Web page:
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Sharing Israel’s pain at the embassy

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The ceremony started with a siren - the same siren (live on Israeli radio) that stopped the whole of Israel to remember their soldiers who fell in active duty. Although we were commemorating Yom Hazikaron in the garden of the Israeli Embassy in Pretoria, as Ambassador Arthur Lenk said: “For this instant, it feels like we are united, we are in Israel.
by PETA KROST MAUNDER | May 04, 2017

“It is moving for me to know that we are together here this morning, at exactly the same time as in Jerusalem, Tel Aviv, Haifa and all over Israel, people are gathered in the same way for the same purpose,” he says. 

“We stand together, all of us, to recognise the ultimate sacrifice of 23 544 men and women, of their families so that we have a State of Israel.”

Lenk says that over the quiet 2016/17 year, 60 individuals on active security duty died, as had 37 who had earlier been recognised as wounded veterans. There were also 3 117 victims of terror attacks who were murdered simply because they were in the wrong place at the wrong time, like in a coffee shop, at a bus stop or on a university campus.

He quoted former Chief Rabbi of the United Hebrew Congregations of the Commonwealth, Lord Jonathan Sacks in saying that only in Israel can Jews live Judaism in anything other than an edited edition.

“In Israel, and only there, Jews can walk where the prophets walked, climb the mountains Abraham climbed, lift their eyes to the hills that David saw, and continue the story their ancestors began.”

But it didn’t just happen for Jews to be able to live like that, says Lenk. “It needed generations of soldiers, officers, of police and diplomats, of a variety of security forces and the participation of every single one of us,” says Lenk.

He points out the stone memorial to the “88 Israeli South African heroes who gave their lives so we can live”. To put a human face to these 88, Lenk singles out Ashi Novick, who was killed among eight other soldiers in a building that was hit by a Hezbollah anti-tank rocket in a village called Dabbel in Lebanon on August 9, 2006.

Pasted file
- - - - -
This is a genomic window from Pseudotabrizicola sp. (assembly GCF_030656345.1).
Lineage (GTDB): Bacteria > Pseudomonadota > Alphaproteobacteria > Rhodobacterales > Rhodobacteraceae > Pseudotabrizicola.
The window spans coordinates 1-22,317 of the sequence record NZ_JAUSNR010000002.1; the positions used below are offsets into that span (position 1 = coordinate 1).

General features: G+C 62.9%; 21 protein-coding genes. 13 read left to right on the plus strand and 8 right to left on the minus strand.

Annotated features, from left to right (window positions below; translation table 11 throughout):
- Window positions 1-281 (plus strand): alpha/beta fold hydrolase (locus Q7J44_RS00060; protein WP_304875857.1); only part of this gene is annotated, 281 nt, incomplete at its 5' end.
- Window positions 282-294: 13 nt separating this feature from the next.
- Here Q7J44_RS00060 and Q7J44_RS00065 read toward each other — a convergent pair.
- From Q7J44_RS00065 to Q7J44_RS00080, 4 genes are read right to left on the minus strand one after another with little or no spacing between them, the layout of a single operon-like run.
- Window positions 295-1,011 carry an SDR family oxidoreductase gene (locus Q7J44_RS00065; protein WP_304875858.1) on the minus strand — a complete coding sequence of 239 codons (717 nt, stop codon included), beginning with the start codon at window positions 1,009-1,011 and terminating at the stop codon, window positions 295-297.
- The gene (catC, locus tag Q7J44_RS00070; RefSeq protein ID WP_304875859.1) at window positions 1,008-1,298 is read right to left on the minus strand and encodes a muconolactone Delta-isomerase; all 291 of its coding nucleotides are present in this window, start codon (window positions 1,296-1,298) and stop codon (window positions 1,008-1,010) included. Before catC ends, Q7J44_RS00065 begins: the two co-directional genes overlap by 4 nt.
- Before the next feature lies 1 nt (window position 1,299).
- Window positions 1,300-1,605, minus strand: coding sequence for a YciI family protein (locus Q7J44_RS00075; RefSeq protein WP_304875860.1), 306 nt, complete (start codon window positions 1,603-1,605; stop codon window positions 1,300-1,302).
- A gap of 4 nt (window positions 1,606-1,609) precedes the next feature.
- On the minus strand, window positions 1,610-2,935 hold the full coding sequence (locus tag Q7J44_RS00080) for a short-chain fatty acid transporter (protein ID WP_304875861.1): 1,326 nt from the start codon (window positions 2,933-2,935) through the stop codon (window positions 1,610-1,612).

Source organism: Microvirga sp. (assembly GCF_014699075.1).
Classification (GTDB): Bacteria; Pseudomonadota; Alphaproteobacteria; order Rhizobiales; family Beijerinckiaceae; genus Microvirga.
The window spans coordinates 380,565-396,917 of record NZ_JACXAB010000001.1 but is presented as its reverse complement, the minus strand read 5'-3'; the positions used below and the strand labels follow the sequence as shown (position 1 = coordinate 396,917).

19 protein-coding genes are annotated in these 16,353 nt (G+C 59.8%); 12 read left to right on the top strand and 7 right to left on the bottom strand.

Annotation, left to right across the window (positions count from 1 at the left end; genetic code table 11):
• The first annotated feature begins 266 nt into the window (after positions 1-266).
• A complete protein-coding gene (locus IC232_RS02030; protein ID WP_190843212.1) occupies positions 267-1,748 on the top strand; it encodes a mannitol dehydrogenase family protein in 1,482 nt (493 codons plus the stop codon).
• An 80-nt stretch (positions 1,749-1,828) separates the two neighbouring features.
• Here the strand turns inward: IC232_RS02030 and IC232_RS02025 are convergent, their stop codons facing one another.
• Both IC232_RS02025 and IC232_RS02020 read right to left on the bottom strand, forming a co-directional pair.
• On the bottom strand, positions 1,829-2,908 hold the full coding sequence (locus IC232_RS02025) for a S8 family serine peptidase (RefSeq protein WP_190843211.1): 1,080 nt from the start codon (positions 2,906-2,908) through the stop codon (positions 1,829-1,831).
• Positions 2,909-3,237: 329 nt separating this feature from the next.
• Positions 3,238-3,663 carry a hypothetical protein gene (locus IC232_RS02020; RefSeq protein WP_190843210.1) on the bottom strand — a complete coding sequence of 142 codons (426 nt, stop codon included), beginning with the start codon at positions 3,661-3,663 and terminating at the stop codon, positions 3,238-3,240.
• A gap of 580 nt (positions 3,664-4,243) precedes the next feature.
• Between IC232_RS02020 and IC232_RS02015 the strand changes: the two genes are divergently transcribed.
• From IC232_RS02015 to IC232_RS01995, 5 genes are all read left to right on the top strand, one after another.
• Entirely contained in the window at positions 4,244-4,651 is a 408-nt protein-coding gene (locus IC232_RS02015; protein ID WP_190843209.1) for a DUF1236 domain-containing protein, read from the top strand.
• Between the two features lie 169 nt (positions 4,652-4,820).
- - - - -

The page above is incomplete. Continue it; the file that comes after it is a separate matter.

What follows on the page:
He told how Ashi was born in Johannesburg in 1970 and his family moved to Ra’anana in 1977. “A childhood friend remembered how quickly he integrated into life in Israel, finally losing his South African accent in Hebrew, but keeping the worldly attitude of someone who had been to places,” says Lenk.

He told how Ashi served in an elite Sayeret unit in the Engineering Corps. In 1994, he married Osnat, travelled the world with her before settling in the Golan Heights, where they had two children and helped to establish a new Yishuv, called Kanaf.  

“He didn’t hesitate when he was called up for the second Lebanon War in 2006,” says Lenk.  “People like Ashi and others whose names are etched in stone behind me, are some of thousands of South Africans over the years who have decided their future was in that only place where Jews truly control their destiny,” the ambassador says.

“Israel will continue to succeed, despite the strife in our broken, complex region. Israel will continue to thrive, to bring blessings for the world and a homeland for all our people.

“But what a price we, and especially the families of the fallen, have paid.”

 

 

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